May 8, 2018

God help us if publishers become “the morals police”


For Publishers Weekly, Rachel Deahl reports that book publishers are pressing for “morality clauses” to be included in deals with new authors. In the most immediate sense, this is a reaction to how #MeToo is influencing “the market” — an author who fetches a huge advance, wins prizes, and sells zillions of copies one day might become a financial liability when sexual misconduct allegations arise the next day. We have seen this happen over and over again, and it makes sense that publishers are nervous about it.

On the other hand, as Deahl explains, there’s an argument over whether such a clause limits an author’s right to free speech. Where is the line between a publisher’s right to cancel a contract because an author has, say, been accused of a crime, and a publisher’s right to cancel a contract because an author has said something the publisher doesn’t agree with (or, more cynically, book buyers are not likely to agree with)? To what extent can we (must we?) conflate an author’s private and public lives when we’re signing book deals?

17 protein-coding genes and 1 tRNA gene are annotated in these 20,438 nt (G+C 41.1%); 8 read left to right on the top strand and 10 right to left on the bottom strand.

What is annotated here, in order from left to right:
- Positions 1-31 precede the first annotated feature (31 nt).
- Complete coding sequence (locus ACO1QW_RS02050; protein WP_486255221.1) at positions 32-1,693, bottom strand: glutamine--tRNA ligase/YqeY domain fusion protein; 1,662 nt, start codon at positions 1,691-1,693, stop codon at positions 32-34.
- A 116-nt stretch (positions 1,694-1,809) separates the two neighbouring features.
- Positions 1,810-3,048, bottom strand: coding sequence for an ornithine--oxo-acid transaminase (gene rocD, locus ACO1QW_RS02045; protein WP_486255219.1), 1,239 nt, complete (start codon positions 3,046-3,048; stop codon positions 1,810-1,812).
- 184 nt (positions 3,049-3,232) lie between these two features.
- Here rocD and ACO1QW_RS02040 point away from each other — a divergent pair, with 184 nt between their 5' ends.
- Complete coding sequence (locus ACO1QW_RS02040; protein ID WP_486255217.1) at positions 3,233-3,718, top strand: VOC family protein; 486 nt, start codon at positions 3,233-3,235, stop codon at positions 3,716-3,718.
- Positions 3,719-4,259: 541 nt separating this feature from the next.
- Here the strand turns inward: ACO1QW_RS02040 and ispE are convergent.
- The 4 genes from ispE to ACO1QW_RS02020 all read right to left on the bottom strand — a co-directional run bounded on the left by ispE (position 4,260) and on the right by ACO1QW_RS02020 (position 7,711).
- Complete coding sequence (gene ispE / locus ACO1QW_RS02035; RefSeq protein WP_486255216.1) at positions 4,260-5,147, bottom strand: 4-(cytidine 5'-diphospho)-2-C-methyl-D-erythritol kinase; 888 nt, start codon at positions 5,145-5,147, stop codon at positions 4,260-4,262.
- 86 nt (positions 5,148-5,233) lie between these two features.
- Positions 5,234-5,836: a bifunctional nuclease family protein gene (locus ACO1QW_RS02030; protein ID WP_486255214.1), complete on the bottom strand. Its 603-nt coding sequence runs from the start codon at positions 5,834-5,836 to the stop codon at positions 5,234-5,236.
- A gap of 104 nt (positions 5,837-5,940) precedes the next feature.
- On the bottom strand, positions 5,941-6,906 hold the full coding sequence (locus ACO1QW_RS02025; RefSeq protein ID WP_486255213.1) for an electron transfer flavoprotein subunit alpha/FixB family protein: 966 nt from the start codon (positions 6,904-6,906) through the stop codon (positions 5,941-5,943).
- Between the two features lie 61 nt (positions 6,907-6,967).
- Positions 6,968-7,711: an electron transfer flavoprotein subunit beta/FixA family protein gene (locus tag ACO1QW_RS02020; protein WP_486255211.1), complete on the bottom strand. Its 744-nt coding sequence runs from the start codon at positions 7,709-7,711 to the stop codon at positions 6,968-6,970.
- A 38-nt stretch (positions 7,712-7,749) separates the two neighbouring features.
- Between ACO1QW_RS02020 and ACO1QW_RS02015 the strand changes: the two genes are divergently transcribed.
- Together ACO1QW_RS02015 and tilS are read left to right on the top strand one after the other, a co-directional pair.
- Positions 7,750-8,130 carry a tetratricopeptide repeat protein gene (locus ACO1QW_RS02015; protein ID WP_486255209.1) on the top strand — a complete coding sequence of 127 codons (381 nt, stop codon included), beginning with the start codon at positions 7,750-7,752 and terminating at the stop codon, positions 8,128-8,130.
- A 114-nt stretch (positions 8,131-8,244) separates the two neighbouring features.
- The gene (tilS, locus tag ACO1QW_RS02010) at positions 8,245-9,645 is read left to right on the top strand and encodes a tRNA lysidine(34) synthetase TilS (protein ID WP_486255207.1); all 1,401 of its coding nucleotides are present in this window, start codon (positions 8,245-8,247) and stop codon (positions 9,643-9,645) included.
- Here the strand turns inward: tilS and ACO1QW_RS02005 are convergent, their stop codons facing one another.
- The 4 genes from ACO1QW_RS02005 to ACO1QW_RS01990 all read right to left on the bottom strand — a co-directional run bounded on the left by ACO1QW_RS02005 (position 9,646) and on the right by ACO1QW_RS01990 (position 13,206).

The consensus, extracted from various anonymous comments, seems to be that so long as a publisher is getting the book that it paid for, the publisher has a responsibility to honor its contract with an author. S&S, for example, knew exactly what they were getting into when they signed up Milo Yiannopoulos, and to express dismay when he made wildly offensive comments based on paper-thin arguments is … dubious.

While it seems clear that such a clause is a reasonable reaction to market realities, it seems just as clear that the language itself must be very carefully and narrowly drawn—something that will probably take months if not years to settle into the big house boilerplates.



Taylor Sperry is a former Melville House editor.